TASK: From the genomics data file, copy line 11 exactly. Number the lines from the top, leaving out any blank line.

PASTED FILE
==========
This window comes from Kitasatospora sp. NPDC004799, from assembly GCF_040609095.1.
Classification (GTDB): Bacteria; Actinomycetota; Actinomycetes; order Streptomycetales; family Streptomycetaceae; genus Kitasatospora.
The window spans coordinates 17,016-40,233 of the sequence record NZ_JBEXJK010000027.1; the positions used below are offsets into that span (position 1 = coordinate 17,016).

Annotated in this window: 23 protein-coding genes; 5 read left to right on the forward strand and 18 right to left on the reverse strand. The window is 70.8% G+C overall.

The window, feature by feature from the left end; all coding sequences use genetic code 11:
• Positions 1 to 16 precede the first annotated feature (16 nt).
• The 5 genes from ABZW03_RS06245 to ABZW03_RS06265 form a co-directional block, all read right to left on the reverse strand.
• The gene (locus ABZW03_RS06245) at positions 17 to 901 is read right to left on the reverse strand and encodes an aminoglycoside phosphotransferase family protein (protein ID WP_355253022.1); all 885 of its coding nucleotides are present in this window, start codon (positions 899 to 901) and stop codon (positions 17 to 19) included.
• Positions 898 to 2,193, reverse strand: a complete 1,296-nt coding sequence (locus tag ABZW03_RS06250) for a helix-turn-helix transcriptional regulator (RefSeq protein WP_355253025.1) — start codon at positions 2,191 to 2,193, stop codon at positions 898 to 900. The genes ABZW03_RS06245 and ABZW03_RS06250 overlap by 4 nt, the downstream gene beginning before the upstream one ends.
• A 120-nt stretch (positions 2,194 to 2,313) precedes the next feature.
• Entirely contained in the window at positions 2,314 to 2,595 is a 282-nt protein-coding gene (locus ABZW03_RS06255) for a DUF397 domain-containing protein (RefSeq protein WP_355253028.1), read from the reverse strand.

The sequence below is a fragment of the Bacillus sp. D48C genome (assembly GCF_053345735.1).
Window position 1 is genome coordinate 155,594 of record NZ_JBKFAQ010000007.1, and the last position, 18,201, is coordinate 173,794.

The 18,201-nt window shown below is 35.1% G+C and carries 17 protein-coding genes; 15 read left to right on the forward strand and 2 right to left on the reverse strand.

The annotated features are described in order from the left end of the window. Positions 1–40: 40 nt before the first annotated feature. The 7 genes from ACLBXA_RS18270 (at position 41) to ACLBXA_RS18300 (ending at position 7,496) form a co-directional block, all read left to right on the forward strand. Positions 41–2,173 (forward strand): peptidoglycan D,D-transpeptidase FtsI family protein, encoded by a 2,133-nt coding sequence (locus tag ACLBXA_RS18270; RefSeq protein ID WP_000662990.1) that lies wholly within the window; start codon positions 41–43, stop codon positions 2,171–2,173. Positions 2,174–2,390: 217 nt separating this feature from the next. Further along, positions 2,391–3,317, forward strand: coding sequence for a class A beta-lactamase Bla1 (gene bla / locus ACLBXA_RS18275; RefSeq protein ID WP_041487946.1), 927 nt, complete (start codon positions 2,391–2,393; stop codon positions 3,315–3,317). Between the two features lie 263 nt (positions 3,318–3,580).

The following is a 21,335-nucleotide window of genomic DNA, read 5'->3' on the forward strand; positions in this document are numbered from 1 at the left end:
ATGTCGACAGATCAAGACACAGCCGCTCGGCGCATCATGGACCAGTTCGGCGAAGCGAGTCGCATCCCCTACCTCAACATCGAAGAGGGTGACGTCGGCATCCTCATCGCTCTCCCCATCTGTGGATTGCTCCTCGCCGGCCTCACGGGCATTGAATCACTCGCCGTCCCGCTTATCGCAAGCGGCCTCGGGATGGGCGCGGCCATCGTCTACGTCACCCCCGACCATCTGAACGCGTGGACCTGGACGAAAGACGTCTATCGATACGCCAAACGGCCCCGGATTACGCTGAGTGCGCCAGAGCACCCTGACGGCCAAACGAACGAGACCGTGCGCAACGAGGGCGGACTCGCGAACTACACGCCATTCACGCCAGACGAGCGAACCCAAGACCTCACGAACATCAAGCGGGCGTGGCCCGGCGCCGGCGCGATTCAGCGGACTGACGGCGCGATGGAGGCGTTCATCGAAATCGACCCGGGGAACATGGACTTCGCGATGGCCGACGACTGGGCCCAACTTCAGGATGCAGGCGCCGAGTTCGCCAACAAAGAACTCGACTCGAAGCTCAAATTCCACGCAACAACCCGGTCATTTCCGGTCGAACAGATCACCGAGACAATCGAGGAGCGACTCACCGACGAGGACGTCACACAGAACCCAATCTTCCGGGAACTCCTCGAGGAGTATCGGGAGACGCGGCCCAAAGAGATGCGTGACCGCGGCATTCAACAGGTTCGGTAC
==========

• Entirely contained in the window at positions 2,314 to 2,595 is a 282-nt protein-coding gene (locus ABZW03_RS06255) for a DUF397 domain-containing protein (RefSeq protein WP_355253028.1), read from the reverse strand.